Justin Glawe, Daily Beast, January 8, 2019
Despite the risks, Freddy and Darel said they won’t be deterred by whatever President Donald Trump announces tonight.
“We just don’t care,” Freddy said, who asked that he and his son’s full names be withheld because Freddy has been previously deported. “We just want to make it. We can’t go back to Guatemala.”
As the nation waits to hear Trump’s first national address — which will focus on immigration issues and his misleading claim about a “crisis” at the border — migrants at Juarez’s Casa del Migrante spoke defiantly about all of the Trump administration efforts to deter them from seeking refuge in America.
“I just want to give a better life to my children,” said Benjamin Santos, a 28-year-old father of two from Guatemala. “I’m a little worried about the family we left there, but it will help when we get to the United States and can tell them we made it.”
Santos doesn’t plan to apply for political asylum, as many Central American migrants do. He was only vaguely aware of the concept, and plans to simply go to the Paso del Norte port of entry spanning Juarez and El Paso and try to cross with his wife, Magdalena, and children. Maria, 3, and Gaspar, just over a year old, clamored on their father’s knees and shoulders as he spoke.
Like Freddy, Santos didn’t know where he was going when he left Guatemala because he was using a smuggler. Polleros, the bosses of the coyotes who are the final fixers for migrants when they cross the border, control nearly all aspects of travel for many of the Central American migrants making their way to the U.S.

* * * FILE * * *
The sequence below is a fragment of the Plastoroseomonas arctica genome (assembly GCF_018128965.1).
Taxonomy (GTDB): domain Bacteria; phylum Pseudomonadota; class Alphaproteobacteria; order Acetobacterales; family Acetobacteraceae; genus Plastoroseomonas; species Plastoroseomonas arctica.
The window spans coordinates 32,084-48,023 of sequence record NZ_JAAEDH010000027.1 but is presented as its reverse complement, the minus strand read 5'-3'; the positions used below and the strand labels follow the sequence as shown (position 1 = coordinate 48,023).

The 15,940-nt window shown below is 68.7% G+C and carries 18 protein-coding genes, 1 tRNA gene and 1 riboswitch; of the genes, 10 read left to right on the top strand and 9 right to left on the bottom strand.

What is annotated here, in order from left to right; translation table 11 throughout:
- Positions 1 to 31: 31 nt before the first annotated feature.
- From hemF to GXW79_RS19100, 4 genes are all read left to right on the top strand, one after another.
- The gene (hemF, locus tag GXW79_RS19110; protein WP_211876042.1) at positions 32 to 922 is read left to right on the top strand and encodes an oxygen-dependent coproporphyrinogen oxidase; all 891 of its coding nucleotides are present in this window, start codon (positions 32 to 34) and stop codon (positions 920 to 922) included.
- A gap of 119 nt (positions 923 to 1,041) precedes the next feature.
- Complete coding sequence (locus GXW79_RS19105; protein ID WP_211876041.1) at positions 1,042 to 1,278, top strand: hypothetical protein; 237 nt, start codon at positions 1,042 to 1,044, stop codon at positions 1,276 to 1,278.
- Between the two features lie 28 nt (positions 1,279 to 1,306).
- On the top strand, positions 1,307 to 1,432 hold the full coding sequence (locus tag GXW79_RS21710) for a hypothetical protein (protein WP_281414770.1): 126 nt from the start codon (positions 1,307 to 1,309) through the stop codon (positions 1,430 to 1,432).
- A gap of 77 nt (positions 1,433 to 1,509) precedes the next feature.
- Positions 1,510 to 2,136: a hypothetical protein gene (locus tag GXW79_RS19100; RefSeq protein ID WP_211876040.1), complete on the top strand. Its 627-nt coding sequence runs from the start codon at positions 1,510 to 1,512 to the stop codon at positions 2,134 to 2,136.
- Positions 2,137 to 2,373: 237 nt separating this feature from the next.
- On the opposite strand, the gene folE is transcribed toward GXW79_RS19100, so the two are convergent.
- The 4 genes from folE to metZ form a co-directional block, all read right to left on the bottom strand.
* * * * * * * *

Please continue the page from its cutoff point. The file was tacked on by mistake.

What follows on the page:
“All I ever hear from migrants is, ‘the smuggler told me where to go,’” said Taylor Levy, legal coordinator for Annunciation House, a non-profit in El Paso that works with Immigrations and Customs Enforcement to secure temporary shelter for migrants who are released by ICE.
All of the Trump administration’s calls for migrants to stop or go to certain locations fall on the deaf ears of smugglers who have one objective: make money.
If a migrant dies in the desert or is arrested before they get a chance at finding a job and making a life in the United States, the smugglers still get paid, and there are thousands more migrants waiting with cash in hand.
Meanwhile, crossings on the U.S. southern border are sharply down. Last year, border arrests were at a 46-year low. While crossings were up slightly in 2018, they’re largely made up of groups of Central American families instead of individuals.
The government knew directing that surge of family migration to ports of entry would cause problems, but said those problems were “preferable to the status quo.” The families have encountered weeks-long waits at ports of entry and in some cases facilities that were never equipped to hold parents and their children. Finally, months after the self-imposed crisis began, the White House and DHS asked on Monday for an additional $800 million to “address urgent humanitarian needs” and create temporary shelters on the border, according to the Washington Post.